Illuminative Model - Overview
Focus on multiple audience perspectives and program process.
The aims are to study the both how the system operates and what it feels like to be a member of that classroom; whether it is from the teacher or student’s perspective.

In this regard, I would think this model evaluates all aspects of the curriculum: how does it operate; how it is affected by various elements in the school community; what is the feeling of the people involved; how students intellectual tasks and academic experiences are most affected. It seems to lean towards the enacted and the experienced curriculum rather than the planned, but that has a place here as well.
There is definitely an evaluator as the process is three steps, involving the observer having time to discover the day-to-day operations of the classroom and the curriculum. In essence, the observer notices several issues and then picks out what he or she deems to be the most in need of careful examination and this becomes the basis of the evaluation. Called “progressive focusing”…coming from many to only several areas of evaluation.

Observation, interviews, questionnaires, tests, and program documentation are the primary means of data collecting…each method is used at different times in the process. For example, observation is key in the opening of the evaluation.

Successful or failing students; newly appointed teachers; curriculum directors or people who created the curriculum are prime candidates for interviews…try to capture the exactitude of the discussions, as well as the student-teacher interaction.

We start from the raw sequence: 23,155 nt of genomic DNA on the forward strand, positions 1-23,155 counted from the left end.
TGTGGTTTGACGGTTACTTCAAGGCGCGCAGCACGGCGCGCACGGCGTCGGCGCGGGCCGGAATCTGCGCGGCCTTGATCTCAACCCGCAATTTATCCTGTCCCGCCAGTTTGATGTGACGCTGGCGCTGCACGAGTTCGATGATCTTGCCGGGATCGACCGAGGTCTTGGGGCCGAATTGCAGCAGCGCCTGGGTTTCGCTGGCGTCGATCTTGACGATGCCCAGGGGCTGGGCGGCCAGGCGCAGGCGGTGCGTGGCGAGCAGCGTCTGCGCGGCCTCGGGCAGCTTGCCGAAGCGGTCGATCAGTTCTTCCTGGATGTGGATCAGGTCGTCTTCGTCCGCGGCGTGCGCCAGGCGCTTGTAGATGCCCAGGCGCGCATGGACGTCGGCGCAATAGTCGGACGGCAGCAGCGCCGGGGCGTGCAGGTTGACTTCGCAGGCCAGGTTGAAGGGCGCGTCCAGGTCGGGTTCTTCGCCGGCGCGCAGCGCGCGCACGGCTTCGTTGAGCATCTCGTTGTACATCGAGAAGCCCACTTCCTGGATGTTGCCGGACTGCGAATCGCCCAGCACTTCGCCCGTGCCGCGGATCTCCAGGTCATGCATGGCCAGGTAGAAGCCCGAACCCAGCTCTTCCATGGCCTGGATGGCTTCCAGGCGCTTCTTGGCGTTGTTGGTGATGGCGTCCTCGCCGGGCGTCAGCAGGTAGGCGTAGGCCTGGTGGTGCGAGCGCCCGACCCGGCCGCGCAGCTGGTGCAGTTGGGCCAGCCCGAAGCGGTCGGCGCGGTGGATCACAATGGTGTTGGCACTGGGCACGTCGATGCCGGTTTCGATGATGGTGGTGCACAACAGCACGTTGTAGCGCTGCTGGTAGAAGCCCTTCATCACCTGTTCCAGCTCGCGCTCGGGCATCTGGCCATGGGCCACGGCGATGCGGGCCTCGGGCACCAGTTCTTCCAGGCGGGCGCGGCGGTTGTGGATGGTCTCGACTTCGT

Does not use quantitative data from questionnaires and tests ALONE…uses all methods to come to a consensus.

Student Assessment
Student assessment would fit in on a natural level, since the Illuminative model would take into account all aspects of the classroom; teacher-student interaction, material, and student assessment would all have to be valid aspects of an Illuminative model researcher’s tools.

Pros and Cons
I see the Pros being that an Illuminative follower will record exactly what happens and will often be a willing participant in the events, almost like a news reporter going undercover to see what is really happening in the classroom. This goes back to what I was saying before about who is really insuring the curriculum is being taught. I like this aspect of it. I also like the fact that it seems from my research that the majority of people being interviewed or questioned are school staff and students: the primary stakeholders in curriculum.

The Cons I see being the fact that the after the initial round of observation, the researcher is to determine the primary areas of concern. What if that researcher is wrong? In the example given, there is a team of observers participating in the course, so you may be able to alleviate that fairly easily. Another negative is the fact that this model seems to rely on subterfuge and deception…that may not be the case in reality, but the research seems to imply that to be successful, the Illuminative model needs to be somewhat secretive.